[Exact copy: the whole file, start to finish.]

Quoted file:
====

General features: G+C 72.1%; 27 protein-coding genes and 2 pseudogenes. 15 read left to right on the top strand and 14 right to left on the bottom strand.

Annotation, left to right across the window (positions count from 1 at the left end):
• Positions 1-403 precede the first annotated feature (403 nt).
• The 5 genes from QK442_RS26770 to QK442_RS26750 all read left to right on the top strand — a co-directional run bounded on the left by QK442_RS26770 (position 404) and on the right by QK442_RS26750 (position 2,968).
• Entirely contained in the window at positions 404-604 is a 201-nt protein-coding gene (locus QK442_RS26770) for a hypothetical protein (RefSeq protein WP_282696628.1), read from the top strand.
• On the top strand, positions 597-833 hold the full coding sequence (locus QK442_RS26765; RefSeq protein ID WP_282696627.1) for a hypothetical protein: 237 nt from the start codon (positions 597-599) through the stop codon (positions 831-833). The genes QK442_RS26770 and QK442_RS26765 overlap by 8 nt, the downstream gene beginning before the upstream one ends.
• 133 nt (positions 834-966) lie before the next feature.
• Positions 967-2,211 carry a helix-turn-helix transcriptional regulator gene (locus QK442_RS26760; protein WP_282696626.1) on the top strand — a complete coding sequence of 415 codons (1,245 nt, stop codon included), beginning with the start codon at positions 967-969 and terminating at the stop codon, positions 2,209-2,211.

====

General features: G+C 72.1%; 27 protein-coding genes and 2 pseudogenes. 15 read left to right on the top strand and 14 right to left on the bottom strand.

Annotation, left to right across the window (positions count from 1 at the left end):
• Positions 1-403 precede the first annotated feature (403 nt).
• The 5 genes from QK442_RS26770 to QK442_RS26750 all read left to right on the top strand — a co-directional run bounded on the left by QK442_RS26770 (position 404) and on the right by QK442_RS26750 (position 2,968).
• Entirely contained in the window at positions 404-604 is a 201-nt protein-coding gene (locus QK442_RS26770) for a hypothetical protein (RefSeq protein WP_282696628.1), read from the top strand.
• On the top strand, positions 597-833 hold the full coding sequence (locus QK442_RS26765; RefSeq protein ID WP_282696627.1) for a hypothetical protein: 237 nt from the start codon (positions 597-599) through the stop codon (positions 831-833). The genes QK442_RS26770 and QK442_RS26765 overlap by 8 nt, the downstream gene beginning before the upstream one ends.
• 133 nt (positions 834-966) lie before the next feature.
• Positions 967-2,211 carry a helix-turn-helix transcriptional regulator gene (locus QK442_RS26760; protein WP_282696626.1) on the top strand — a complete coding sequence of 415 codons (1,245 nt, stop codon included), beginning with the start codon at positions 967-969 and terminating at the stop codon, positions 2,209-2,211.